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An Ancient (Short) Sword Just Added to the Collection


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Just received my second Ex-John Piscopo Collection piece. This new acquisition is a small sword*, missing its pommel. (My other Ex-Piscopo is a modest bronze dagger blade.)

 

* At 20 1/8” long, the new pickup can rightfully be called a sword (albeit a small one), rather than a dirk or dagger. It just made the cut. (Get it? 😁) Technically, it would be a dirk if it measured between 14” and 19.6”. Less than 14” would have made it a dagger. Of course, the new piece would have originally measured even a bit longer with its pommel, which is now missing. Frequently, however, ancient Iranian edged weapons with crescent guards are simply referred to as daggers – with no consideration of their size. While, from a technical standpoint, the term may not apply to all of these varieties (since sizes vary), the usage of “dagger” seems to be the standard convention.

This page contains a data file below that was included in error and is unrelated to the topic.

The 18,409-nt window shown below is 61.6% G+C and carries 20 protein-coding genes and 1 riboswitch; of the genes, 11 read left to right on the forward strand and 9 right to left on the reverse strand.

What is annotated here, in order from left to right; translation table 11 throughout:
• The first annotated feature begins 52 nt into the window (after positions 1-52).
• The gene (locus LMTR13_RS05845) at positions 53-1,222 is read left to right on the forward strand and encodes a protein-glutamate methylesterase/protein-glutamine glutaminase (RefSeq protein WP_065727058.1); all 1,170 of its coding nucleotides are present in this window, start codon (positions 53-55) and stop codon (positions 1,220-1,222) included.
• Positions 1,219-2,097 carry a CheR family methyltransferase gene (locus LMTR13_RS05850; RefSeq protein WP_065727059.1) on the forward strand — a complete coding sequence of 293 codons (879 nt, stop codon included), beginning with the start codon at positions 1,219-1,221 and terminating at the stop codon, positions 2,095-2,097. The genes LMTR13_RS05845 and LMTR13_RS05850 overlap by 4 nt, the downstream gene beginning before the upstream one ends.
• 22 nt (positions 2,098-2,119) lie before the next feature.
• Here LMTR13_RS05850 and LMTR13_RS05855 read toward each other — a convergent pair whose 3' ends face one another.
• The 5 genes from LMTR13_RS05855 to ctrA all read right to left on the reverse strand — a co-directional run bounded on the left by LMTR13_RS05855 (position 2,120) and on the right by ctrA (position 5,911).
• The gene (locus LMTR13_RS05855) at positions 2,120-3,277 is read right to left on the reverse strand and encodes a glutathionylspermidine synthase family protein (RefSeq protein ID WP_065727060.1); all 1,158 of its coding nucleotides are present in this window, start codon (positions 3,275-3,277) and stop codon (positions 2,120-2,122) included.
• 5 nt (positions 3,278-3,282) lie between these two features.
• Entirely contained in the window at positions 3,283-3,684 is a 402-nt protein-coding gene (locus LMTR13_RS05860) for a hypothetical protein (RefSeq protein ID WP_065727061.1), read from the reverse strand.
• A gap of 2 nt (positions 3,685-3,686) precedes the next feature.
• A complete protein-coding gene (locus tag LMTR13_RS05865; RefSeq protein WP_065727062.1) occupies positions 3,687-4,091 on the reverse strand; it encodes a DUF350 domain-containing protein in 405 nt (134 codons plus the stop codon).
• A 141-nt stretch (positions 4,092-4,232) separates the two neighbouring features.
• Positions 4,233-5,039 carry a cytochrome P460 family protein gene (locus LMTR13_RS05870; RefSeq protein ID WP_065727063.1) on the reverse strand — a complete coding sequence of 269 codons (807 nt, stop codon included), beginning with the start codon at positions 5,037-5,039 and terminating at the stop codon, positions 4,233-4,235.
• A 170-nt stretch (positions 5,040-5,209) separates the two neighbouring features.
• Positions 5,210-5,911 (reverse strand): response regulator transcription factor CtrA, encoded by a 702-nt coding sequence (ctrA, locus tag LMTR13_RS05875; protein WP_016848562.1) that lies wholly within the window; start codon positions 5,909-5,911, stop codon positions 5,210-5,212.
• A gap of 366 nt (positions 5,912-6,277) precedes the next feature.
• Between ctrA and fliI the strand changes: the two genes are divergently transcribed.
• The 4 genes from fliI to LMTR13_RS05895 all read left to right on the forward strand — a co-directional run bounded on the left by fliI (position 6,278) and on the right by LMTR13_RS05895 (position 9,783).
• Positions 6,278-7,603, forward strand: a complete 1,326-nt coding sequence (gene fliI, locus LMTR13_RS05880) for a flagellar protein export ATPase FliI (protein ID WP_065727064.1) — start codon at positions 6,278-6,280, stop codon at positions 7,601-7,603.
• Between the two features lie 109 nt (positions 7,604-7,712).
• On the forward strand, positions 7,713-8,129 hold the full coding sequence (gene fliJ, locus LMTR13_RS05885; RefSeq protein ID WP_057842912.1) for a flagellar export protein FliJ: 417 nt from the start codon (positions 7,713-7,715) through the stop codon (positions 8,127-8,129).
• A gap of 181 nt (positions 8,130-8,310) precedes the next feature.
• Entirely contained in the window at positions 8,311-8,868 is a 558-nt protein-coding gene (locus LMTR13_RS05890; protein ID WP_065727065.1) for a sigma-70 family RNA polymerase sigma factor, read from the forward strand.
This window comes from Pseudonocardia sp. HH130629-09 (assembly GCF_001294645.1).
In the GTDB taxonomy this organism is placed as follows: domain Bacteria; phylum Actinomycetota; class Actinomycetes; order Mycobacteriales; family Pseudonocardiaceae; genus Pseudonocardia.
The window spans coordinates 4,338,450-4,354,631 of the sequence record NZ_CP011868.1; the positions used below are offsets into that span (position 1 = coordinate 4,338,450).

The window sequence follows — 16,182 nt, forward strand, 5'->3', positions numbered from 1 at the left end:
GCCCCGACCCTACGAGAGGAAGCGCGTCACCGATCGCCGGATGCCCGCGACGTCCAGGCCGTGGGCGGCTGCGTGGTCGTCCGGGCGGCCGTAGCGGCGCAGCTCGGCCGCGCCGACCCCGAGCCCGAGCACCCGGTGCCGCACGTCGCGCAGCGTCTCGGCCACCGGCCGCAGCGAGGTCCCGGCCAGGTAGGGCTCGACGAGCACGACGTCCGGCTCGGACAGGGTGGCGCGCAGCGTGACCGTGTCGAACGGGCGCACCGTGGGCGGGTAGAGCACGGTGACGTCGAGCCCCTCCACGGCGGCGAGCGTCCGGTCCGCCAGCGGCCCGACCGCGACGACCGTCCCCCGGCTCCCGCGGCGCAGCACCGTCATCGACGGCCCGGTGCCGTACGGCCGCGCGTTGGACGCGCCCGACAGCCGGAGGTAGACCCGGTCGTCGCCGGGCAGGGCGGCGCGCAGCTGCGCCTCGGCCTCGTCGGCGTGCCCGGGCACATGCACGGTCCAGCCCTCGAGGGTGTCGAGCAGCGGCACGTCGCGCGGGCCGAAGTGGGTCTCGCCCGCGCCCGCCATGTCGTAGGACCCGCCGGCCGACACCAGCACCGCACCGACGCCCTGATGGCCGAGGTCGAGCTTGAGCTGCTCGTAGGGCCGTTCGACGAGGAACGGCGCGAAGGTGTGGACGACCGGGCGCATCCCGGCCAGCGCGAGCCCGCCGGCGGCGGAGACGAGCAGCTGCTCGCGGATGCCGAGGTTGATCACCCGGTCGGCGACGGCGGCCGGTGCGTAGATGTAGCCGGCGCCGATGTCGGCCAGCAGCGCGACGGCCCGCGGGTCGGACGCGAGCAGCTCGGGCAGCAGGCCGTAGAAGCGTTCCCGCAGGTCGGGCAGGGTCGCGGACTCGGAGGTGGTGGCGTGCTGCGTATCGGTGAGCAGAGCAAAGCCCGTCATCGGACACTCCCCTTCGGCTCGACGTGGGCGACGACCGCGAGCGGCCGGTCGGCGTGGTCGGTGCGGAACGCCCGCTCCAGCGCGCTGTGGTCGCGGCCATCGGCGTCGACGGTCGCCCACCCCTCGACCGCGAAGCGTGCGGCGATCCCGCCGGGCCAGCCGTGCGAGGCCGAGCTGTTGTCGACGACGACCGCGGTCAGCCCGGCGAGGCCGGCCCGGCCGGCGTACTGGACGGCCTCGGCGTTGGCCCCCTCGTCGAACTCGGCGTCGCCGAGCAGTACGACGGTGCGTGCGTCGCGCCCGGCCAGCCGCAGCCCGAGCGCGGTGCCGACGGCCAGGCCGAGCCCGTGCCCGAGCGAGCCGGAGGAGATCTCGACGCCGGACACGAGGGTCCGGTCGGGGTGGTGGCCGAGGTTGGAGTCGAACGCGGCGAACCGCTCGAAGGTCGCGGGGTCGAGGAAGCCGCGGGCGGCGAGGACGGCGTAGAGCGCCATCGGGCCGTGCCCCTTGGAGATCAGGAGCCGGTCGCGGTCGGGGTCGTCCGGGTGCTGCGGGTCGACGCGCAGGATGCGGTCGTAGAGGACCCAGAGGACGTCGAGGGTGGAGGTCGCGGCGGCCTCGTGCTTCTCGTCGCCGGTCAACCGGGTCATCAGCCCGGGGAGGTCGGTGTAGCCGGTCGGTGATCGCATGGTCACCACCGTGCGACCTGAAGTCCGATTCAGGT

John Piscopo was a passionate and highly respected collector of ancient weaponry and, in the words of a member of the Ancient Artifacts forum, he was “the father of the Internet antiquities community.” Piscopo was 62 years old when he passed away in 2005. The collection of ancient weapons (Iranian, Southeast Asian, and European) that he amassed was one of the most important in the world. As a result, “Ex-Piscopo Collection” is significant provenance. I would say that, other than owning a deaccessioned specimen from a well-known museum collection, “Ex-Piscopo” is the most meaningful provenance one can hope for where ancient weapons are concerned.